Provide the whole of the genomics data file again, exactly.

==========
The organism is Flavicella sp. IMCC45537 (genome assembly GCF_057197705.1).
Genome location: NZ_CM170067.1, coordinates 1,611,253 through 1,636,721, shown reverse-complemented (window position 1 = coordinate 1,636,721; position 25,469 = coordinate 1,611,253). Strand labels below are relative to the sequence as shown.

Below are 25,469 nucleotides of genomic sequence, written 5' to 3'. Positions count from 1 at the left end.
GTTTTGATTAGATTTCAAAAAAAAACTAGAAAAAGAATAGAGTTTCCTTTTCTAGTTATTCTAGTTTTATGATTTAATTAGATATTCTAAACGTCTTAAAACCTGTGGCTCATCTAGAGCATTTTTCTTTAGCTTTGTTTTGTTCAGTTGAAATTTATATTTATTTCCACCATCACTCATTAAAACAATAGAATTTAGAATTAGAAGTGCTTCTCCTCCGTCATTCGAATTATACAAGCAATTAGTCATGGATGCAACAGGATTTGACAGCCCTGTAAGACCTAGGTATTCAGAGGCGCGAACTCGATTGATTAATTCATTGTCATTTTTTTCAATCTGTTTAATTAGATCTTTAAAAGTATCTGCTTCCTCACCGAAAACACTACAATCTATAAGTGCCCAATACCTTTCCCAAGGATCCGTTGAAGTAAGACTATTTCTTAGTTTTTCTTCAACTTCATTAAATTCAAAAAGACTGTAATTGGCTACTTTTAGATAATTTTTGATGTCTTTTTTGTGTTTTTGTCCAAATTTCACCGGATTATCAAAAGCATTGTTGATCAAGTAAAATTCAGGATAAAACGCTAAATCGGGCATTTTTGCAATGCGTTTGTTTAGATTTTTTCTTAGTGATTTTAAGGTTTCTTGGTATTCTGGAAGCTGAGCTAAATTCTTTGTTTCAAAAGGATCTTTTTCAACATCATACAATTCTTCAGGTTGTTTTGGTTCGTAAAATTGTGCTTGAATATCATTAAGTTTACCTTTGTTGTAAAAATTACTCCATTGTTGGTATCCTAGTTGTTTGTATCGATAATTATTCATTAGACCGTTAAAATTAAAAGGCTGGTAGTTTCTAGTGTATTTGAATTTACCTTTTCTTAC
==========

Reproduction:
The organism is Flavicella sp. IMCC45537 (genome assembly GCF_057197705.1).
Genome location: NZ_CM170067.1, coordinates 1,611,253 through 1,636,721, shown reverse-complemented (window position 1 = coordinate 1,636,721; position 25,469 = coordinate 1,611,253). Strand labels below are relative to the sequence as shown.

Below are 25,469 nucleotides of genomic sequence, written 5' to 3'. Positions count from 1 at the left end.
GTTTTGATTAGATTTCAAAAAAAAACTAGAAAAAGAATAGAGTTTCCTTTTCTAGTTATTCTAGTTTTATGATTTAATTAGATATTCTAAACGTCTTAAAACCTGTGGCTCATCTAGAGCATTTTTCTTTAGCTTTGTTTTGTTCAGTTGAAATTTATATTTATTTCCACCATCACTCATTAAAACAATAGAATTTAGAATTAGAAGTGCTTCTCCTCCGTCATTCGAATTATACAAGCAATTAGTCATGGATGCAACAGGATTTGACAGCCCTGTAAGACCTAGGTATTCAGAGGCGCGAACTCGATTGATTAATTCATTGTCATTTTTTTCAATCTGTTTAATTAGATCTTTAAAAGTATCTGCTTCCTCACCGAAAACACTACAATCTATAAGTGCCCAATACCTTTCCCAAGGATCCGTTGAAGTAAGACTATTTCTTAGTTTTTCTTCAACTTCATTAAATTCAAAAAGACTGTAATTGGCTACTTTTAGATAATTTTTGATGTCTTTTTTGTGTTTTTGTCCAAATTTCACCGGATTATCAAAAGCATTGTTGATCAAGTAAAATTCAGGATAAAACGCTAAATCGGGCATTTTTGCAATGCGTTTGTTTAGATTTTTTCTTAGTGATTTTAAGGTTTCTTGGTATTCTGGAAGCTGAGCTAAATTCTTTGTTTCAAAAGGATCTTTTTCAACATCATACAATTCTTCAGGTTGTTTTGGTTCGTAAAATTGTGCTTGAATATCATTAAGTTTACCTTTGTTGTAAAAATTACTCCATTGTTGGTATCCTAGTTGTTTGTATCGATAATTATTCATTAGACCGTTAAAATTAAAAGGCTGGTAGTTTCTAGTGTATTTGAATTTACCTTTTCTTAC